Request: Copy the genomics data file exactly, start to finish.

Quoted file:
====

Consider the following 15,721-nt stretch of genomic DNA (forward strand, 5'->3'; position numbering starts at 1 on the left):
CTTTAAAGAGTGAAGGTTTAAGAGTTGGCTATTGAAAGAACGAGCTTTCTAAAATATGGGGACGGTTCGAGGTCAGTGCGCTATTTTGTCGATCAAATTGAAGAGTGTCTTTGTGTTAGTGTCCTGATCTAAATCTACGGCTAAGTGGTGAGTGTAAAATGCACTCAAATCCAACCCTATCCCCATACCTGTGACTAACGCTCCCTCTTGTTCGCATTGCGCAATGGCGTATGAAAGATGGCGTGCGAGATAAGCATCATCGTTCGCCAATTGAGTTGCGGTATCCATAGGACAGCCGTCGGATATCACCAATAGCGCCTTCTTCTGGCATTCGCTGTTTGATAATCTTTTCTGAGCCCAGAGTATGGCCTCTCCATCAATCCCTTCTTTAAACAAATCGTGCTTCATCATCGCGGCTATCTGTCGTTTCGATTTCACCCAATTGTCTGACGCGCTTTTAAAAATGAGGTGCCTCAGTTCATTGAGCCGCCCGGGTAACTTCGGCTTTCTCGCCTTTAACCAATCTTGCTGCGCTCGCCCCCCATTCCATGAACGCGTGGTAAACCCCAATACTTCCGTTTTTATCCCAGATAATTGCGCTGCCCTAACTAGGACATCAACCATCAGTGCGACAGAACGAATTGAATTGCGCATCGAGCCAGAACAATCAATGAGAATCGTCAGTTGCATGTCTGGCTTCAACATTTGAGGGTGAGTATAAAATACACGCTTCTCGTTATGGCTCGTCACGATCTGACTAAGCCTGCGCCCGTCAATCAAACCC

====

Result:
Consider the following 15,721-nt stretch of genomic DNA (forward strand, 5'->3'; position numbering starts at 1 on the left):
CTTTAAAGAGTGAAGGTTTAAGAGTTGGCTATTGAAAGAACGAGCTTTCTAAAATATGGGGACGGTTCGAGGTCAGTGCGCTATTTTGTCGATCAAATTGAAGAGTGTCTTTGTGTTAGTGTCCTGATCTAAATCTACGGCTAAGTGGTGAGTGTAAAATGCACTCAAATCCAACCCTATCCCCATACCTGTGACTAACGCTCCCTCTTGTTCGCATTGCGCAATGGCGTATGAAAGATGGCGTGCGAGATAAGCATCATCGTTCGCCAATTGAGTTGCGGTATCCATAGGACAGCCGTCGGATATCACCAATAGCGCCTTCTTCTGGCATTCGCTGTTTGATAATCTTTTCTGAGCCCAGAGTATGGCCTCTCCATCAATCCCTTCTTTAAACAAATCGTGCTTCATCATCGCGGCTATCTGTCGTTTCGATTTCACCCAATTGTCTGACGCGCTTTTAAAAATGAGGTGCCTCAGTTCATTGAGCCGCCCGGGTAACTTCGGCTTTCTCGCCTTTAACCAATCTTGCTGCGCTCGCCCCCCATTCCATGAACGCGTGGTAAACCCCAATACTTCCGTTTTTATCCCAGATAATTGCGCTGCCCTAACTAGGACATCAACCATCAGTGCGACAGAACGAATTGAATTGCGCATCGAGCCAGAACAATCAATGAGAATCGTCAGTTGCATGTCTGGCTTCAACATTTGAGGGTGAGTATAAAATACACGCTTCTCGTTATGGCTCGTCACGATCTGACTAAGCCTGCGCCCGTCAATCAAACCC